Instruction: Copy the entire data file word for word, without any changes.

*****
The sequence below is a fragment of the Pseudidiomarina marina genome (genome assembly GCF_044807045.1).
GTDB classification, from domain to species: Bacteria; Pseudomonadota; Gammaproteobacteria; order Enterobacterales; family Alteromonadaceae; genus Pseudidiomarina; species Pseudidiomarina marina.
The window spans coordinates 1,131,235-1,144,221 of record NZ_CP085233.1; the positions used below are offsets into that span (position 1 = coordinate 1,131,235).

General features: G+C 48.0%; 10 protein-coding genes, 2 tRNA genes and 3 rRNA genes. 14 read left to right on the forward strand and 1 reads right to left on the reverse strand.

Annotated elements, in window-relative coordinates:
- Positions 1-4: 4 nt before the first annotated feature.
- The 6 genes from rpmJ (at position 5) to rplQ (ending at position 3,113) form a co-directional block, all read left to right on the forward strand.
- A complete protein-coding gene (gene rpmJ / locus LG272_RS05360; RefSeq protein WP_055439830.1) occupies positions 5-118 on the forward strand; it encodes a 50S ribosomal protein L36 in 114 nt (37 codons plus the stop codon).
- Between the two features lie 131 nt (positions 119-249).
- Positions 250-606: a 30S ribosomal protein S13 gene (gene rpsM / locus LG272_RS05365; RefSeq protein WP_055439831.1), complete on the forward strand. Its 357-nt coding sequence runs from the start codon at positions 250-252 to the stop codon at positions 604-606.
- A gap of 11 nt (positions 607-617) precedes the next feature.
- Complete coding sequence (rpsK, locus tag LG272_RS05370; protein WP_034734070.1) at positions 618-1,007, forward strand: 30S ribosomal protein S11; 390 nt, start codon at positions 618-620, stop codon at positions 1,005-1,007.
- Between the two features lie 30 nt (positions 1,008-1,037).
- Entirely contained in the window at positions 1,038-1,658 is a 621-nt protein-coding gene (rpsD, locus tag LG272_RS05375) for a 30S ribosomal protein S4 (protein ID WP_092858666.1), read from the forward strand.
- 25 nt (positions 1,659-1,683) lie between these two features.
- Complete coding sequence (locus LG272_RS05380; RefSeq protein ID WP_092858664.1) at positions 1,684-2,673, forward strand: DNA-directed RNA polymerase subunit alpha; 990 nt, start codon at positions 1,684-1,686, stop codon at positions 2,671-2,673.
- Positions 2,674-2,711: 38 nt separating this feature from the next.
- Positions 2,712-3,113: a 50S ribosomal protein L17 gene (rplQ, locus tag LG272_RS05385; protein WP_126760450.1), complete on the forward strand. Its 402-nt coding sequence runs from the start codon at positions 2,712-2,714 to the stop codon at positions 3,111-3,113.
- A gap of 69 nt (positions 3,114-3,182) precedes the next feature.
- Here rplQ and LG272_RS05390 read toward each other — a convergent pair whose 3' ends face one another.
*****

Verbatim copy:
The sequence below is a fragment of the Pseudidiomarina marina genome (genome assembly GCF_044807045.1).
GTDB classification, from domain to species: Bacteria; Pseudomonadota; Gammaproteobacteria; order Enterobacterales; family Alteromonadaceae; genus Pseudidiomarina; species Pseudidiomarina marina.
The window spans coordinates 1,131,235-1,144,221 of record NZ_CP085233.1; the positions used below are offsets into that span (position 1 = coordinate 1,131,235).

General features: G+C 48.0%; 10 protein-coding genes, 2 tRNA genes and 3 rRNA genes. 14 read left to right on the forward strand and 1 reads right to left on the reverse strand.

Annotated elements, in window-relative coordinates:
- Positions 1-4: 4 nt before the first annotated feature.
- The 6 genes from rpmJ (at position 5) to rplQ (ending at position 3,113) form a co-directional block, all read left to right on the forward strand.
- A complete protein-coding gene (gene rpmJ / locus LG272_RS05360; RefSeq protein WP_055439830.1) occupies positions 5-118 on the forward strand; it encodes a 50S ribosomal protein L36 in 114 nt (37 codons plus the stop codon).
- Between the two features lie 131 nt (positions 119-249).
- Positions 250-606: a 30S ribosomal protein S13 gene (gene rpsM / locus LG272_RS05365; RefSeq protein WP_055439831.1), complete on the forward strand. Its 357-nt coding sequence runs from the start codon at positions 250-252 to the stop codon at positions 604-606.
- A gap of 11 nt (positions 607-617) precedes the next feature.
- Complete coding sequence (rpsK, locus tag LG272_RS05370; protein WP_034734070.1) at positions 618-1,007, forward strand: 30S ribosomal protein S11; 390 nt, start codon at positions 618-620, stop codon at positions 1,005-1,007.
- Between the two features lie 30 nt (positions 1,008-1,037).
- Entirely contained in the window at positions 1,038-1,658 is a 621-nt protein-coding gene (rpsD, locus tag LG272_RS05375) for a 30S ribosomal protein S4 (protein ID WP_092858666.1), read from the forward strand.
- 25 nt (positions 1,659-1,683) lie between these two features.
- Complete coding sequence (locus LG272_RS05380; RefSeq protein ID WP_092858664.1) at positions 1,684-2,673, forward strand: DNA-directed RNA polymerase subunit alpha; 990 nt, start codon at positions 1,684-1,686, stop codon at positions 2,671-2,673.
- Positions 2,674-2,711: 38 nt separating this feature from the next.
- Positions 2,712-3,113: a 50S ribosomal protein L17 gene (rplQ, locus tag LG272_RS05385; protein WP_126760450.1), complete on the forward strand. Its 402-nt coding sequence runs from the start codon at positions 2,712-2,714 to the stop codon at positions 3,111-3,113.
- A gap of 69 nt (positions 3,114-3,182) precedes the next feature.
- Here rplQ and LG272_RS05390 read toward each other — a convergent pair whose 3' ends face one another.